The publication of a tender document for the auction of four groups of elephants in Namibia triggered howls of protest from the animal rights lobby all around the world. As often happens in these cases, the mainstream media published sensational and misleading information that vilified the Namibian government with accusations of corruption and all other kinds of malfeasance. The Namibian Chamber of Environment (the NCE) is a respected non-government organisation – a comprehensive assessment of the issue has now been published on its website.

Gail Thompson has written a very useful account of the background to the controversial move by the government of Namibia which puts things into perspective. Readers can find the article here: A summary of Gail’s document follows.

Towards the end of 2020, the Ministry of Environment, Forestry and Tourism (MEFT) announced its intention to sell a total of 170 elephants from four different locations in Namibia. The rationale was to address the increased human-elephant conflict in the four areas, which has been exacerbated by the recent drought. In each area, the elephants to be taken were entire family groups (females and young) plus a few bulls. Potential purchasers of these elephants had to employ qualified Namibian game capture teams and move them to suitably fenced private reserves in Namibia, or if exporting them to another country, adhere to all CITES requirements.

Important to note are MEFT’s insistence on taking whole family groups (rather than individuals) and their requirement that the buyer and destination abide by national and international law. This would exclude unscrupulous buyers who might want to take young elephants that can be tamed for the purpose of human entertainment. The requirements for proper fencing in Namibia are to ensure that the elephants do not simply cause conflict in other areas of the country, or return to the capture locations.

The tender advert does not provide sufficient information to understand the thinking behind the decision. Gail obtained a draft copy of a document called An Overview of Elephant Conservation and Management in Namibia that accompanies the Draft National Elephant Management Plan. This document details all of MEFT’s recent public consultations, past and present elephant research and monitoring, and approaches to reducing human-elephant conflict by MEFT and non-governmental organisations. The information contained in this extensive document (commissioned by MEFT, but prepared by an independent consultant) provides valuable insight into the reasoning behind MEFT’s intention to sell these 170 elephants.

Gail discusses in detail the history of elephant populations in Namibia. The country was colonised by Germany; then in 1920, after the end of World War I, the League of Nations mandated administration of the colony to South Africa. As the mandatory power, South Africa imposed its laws, including racial classification and policies. The central and southern areas of the country most suited for farming were fenced and elephants were exterminated.

At the same time, rural Namibians were pushed into apartheid-type ‘homelands’. With the passage of time and the independence of Namibia, these communal rural areas have adopted the practice of ‘communal conservancies’, where wildlife has thrived and elephants have multiplied. And elephants have also prospered in Namibia’s game reserves.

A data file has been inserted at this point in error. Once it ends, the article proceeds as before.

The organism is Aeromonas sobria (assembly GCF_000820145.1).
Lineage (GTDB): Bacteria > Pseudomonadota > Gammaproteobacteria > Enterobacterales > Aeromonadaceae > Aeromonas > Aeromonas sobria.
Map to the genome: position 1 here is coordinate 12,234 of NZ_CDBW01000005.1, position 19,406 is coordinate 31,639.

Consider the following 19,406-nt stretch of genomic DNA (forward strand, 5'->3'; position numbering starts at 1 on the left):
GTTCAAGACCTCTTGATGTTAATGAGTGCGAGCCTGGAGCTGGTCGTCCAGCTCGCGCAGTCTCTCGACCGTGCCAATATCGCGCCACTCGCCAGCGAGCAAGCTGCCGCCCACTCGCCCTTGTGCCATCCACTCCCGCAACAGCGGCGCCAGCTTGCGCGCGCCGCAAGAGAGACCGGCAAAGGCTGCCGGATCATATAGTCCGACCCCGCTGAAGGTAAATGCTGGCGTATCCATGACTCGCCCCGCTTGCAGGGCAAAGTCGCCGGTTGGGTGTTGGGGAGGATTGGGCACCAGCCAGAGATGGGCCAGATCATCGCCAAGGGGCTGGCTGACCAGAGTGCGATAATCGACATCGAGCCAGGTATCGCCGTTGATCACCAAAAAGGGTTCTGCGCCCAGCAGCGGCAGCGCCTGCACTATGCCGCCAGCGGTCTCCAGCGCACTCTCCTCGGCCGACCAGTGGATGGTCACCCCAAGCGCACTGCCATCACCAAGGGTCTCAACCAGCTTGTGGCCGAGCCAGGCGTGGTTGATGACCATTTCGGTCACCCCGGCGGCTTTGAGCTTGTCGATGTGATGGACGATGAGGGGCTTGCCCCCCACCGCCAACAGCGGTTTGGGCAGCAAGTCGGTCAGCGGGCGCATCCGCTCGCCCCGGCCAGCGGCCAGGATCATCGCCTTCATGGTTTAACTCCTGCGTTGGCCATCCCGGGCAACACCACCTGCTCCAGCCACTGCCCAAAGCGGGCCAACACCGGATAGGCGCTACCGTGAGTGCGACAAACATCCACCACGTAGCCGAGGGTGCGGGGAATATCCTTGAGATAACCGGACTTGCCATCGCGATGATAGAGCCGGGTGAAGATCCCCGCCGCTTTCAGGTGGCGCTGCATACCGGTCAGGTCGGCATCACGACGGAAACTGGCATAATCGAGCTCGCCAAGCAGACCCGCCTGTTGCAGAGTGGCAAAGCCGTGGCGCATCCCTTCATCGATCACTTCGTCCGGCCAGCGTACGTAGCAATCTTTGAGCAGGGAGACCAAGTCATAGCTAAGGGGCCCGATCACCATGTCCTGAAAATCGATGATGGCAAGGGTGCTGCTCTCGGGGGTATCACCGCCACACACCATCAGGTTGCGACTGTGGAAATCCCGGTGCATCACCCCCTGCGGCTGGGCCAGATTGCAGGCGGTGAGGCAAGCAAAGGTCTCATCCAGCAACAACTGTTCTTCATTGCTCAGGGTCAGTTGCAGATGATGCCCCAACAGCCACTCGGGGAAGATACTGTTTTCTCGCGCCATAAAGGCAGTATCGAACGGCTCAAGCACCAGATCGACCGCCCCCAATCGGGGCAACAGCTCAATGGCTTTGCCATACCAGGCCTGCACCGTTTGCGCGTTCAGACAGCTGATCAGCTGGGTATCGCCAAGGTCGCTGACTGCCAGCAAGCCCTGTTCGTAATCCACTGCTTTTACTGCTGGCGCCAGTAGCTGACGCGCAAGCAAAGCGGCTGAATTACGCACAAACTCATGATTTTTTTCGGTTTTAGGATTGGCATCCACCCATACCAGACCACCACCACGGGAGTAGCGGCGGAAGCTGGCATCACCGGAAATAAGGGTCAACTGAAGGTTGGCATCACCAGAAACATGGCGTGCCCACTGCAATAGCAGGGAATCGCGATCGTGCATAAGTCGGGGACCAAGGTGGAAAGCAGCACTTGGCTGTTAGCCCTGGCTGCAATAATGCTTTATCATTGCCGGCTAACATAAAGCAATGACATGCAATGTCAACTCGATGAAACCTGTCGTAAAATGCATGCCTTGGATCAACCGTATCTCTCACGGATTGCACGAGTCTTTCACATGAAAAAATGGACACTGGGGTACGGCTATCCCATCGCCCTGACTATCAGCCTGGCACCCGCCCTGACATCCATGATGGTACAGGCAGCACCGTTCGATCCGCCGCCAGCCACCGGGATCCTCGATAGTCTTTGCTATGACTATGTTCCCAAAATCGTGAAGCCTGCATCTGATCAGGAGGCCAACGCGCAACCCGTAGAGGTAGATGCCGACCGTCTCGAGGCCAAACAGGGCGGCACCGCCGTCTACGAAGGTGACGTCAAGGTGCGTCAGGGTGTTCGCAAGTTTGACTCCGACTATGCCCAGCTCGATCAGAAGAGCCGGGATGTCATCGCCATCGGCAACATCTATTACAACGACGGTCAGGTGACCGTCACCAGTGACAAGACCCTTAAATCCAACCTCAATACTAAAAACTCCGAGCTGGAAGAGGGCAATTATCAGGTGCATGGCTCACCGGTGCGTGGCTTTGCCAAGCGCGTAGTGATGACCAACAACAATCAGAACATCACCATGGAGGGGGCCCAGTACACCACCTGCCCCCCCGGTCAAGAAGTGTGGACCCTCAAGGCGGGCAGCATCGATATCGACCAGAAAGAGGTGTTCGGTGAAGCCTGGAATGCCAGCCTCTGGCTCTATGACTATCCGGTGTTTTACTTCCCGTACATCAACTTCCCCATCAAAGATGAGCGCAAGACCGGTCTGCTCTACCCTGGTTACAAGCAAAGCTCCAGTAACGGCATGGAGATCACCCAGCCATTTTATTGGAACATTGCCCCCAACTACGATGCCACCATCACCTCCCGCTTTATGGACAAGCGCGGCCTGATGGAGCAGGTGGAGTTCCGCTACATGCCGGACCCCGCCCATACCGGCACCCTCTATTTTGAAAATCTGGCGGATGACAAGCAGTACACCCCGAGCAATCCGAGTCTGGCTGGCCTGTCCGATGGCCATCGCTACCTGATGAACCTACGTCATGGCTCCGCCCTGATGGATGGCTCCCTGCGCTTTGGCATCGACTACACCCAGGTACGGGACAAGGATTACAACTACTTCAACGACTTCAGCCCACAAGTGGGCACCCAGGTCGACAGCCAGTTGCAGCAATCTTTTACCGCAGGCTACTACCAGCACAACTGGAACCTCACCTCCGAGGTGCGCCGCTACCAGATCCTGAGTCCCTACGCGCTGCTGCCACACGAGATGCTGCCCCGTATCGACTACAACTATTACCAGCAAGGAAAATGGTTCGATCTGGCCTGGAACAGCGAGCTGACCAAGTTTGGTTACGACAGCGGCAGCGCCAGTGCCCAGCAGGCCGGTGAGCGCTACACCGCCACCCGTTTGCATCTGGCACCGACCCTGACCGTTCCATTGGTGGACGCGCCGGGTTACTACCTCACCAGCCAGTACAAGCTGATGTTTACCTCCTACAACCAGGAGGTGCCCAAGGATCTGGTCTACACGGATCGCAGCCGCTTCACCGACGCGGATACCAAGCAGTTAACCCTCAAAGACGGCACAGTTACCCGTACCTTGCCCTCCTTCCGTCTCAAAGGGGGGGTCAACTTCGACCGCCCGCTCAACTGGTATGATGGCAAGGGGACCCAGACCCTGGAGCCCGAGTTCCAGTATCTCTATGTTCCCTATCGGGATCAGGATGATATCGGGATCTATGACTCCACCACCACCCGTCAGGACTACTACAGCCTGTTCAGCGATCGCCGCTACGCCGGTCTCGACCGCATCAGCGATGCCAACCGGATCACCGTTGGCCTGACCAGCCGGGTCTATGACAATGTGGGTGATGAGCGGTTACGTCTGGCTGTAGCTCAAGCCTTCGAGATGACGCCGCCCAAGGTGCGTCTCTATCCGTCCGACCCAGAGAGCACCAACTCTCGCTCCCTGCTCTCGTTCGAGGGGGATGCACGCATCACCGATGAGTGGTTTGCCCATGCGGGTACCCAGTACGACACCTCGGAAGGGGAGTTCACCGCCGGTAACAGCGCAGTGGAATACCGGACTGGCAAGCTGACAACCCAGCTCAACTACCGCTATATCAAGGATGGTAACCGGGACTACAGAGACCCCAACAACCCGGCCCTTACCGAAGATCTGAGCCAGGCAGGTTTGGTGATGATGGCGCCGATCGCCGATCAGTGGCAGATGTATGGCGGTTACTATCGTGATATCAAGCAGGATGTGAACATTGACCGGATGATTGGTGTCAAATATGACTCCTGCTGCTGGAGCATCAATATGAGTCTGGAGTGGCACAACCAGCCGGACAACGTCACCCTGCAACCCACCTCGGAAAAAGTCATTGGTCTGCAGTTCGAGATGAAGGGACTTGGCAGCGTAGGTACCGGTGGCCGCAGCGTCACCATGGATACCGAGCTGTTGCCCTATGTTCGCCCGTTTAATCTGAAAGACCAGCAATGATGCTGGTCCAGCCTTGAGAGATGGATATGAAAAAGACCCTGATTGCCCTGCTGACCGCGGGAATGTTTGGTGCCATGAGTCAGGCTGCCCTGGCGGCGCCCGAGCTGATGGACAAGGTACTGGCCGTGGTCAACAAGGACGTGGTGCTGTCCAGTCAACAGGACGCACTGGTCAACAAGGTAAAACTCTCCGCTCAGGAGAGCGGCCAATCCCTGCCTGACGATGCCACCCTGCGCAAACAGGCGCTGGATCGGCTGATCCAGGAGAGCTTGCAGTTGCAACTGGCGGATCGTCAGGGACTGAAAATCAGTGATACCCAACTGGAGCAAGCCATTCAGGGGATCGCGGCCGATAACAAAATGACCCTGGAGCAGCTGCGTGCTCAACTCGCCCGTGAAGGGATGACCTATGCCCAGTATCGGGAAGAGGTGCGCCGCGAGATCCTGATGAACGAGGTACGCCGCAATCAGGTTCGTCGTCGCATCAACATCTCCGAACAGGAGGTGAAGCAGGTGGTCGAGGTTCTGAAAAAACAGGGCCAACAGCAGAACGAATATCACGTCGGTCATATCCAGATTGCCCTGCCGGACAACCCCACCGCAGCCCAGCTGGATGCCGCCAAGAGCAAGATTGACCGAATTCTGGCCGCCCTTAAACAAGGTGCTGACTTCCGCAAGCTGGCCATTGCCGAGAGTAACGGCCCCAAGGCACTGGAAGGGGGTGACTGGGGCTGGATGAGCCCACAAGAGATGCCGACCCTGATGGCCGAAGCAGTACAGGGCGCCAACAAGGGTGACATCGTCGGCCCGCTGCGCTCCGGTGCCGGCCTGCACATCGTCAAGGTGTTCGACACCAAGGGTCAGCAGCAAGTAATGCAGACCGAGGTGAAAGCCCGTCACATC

However, the farms are still privately owned, and the people living on this land farm for commercial purposes with livestock or wildlife. The infrastructure on the livestock farms includes windmills and diesel pumps to provide water for cattle, and fences have been erected to manage livestock grazing. The farms that have converted to wildlife are fenced with high game fences to keep valuable wildlife in (some are particularly valuable, such as sable and roan antelope), and while internal fences have been dropped, water is still pumped for game species to drink.

Over time, elephants in the communal areas and the wildlife conservation areas in the northern parts of the country have multiplied and expanded, now causing substantial damage to the commercial farms in their quest for water. The human-elephant conflict that is addressed in MEFT’s tender for selling 170 elephants is targeted at elephant populations that have moved onto freehold farmlands from neighbouring communal lands and National Parks. With an estimated 180 freehold farms affected by elephants, infrastructure damages could come to N$ 9 million (US$ 600,000) using a conservative estimate of N$ 50,000 per farmer per year. The situation as it stands is untenable; doing nothing is not an option.

The simplest solution would be to cull the elephants and sell their meat. The Namibian government is trying to avoid this by seeking a short-term solution to the problems of the commercial farmers, while working on some longer-term solutions. A better understanding of the situation would hopefully make the media more mindful of the true story about these elephants.

Namibia’s wildlife management policies are the most progressive and successful on the African continent. This has resulted in the country having growing populations of all species of wildlife, including rhinos and elephants. When elephant numbers increase, conflicts with humans become inevitable, and Botswana is now experiencing the costs of successful elephant conservation. Managing human-elephant conflict is not easy, and those who approach the issue with compassion and good intentions deserve to be treated fairly by the media. Readers are encouraged to access Gail’s comprehensive article, and to share it with friends and objective journalists.

Dr John Ledger is a past Director of the Endangered Wildlife Trust, now a consultant, writer and teacher on the environment, energy and wildlife; he is a columnist for the African Hunting Gazette. He lives in Johannesburg, South Africa.